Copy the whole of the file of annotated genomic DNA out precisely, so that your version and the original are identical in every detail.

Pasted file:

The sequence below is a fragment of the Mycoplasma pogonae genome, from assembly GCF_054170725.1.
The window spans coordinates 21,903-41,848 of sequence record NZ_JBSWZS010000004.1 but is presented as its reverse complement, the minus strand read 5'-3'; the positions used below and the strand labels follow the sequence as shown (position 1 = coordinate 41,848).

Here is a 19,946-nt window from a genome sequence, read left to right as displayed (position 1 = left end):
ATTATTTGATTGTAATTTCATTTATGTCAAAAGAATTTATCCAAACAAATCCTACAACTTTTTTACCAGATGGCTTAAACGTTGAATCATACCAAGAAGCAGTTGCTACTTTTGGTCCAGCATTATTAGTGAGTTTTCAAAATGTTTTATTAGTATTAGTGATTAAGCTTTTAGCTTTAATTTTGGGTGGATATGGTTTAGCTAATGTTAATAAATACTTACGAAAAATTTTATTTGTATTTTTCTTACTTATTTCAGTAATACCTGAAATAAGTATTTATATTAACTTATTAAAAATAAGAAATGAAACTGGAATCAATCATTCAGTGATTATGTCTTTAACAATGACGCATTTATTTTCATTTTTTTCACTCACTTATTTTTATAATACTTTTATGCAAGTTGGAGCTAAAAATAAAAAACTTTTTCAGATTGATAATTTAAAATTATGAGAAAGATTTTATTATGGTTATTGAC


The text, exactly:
The sequence below is a fragment of the Mycoplasma pogonae genome, from assembly GCF_054170725.1.
The window spans coordinates 21,903-41,848 of sequence record NZ_JBSWZS010000004.1 but is presented as its reverse complement, the minus strand read 5'-3'; the positions used below and the strand labels follow the sequence as shown (position 1 = coordinate 41,848).

Here is a 19,946-nt window from a genome sequence, read left to right as displayed (position 1 = left end):
ATTATTTGATTGTAATTTCATTTATGTCAAAAGAATTTATCCAAACAAATCCTACAACTTTTTTACCAGATGGCTTAAACGTTGAATCATACCAAGAAGCAGTTGCTACTTTTGGTCCAGCATTATTAGTGAGTTTTCAAAATGTTTTATTAGTATTAGTGATTAAGCTTTTAGCTTTAATTTTGGGTGGATATGGTTTAGCTAATGTTAATAAATACTTACGAAAAATTTTATTTGTATTTTTCTTACTTATTTCAGTAATACCTGAAATAAGTATTTATATTAACTTATTAAAAATAAGAAATGAAACTGGAATCAATCATTCAGTGATTATGTCTTTAACAATGACGCATTTATTTTCATTTTTTTCACTCACTTATTTTTATAATACTTTTATGCAAGTTGGAGCTAAAAATAAAAAACTTTTTCAGATTGATAATTTAAAATTATGAGAAAGATTTTATTATGGTTATTGAC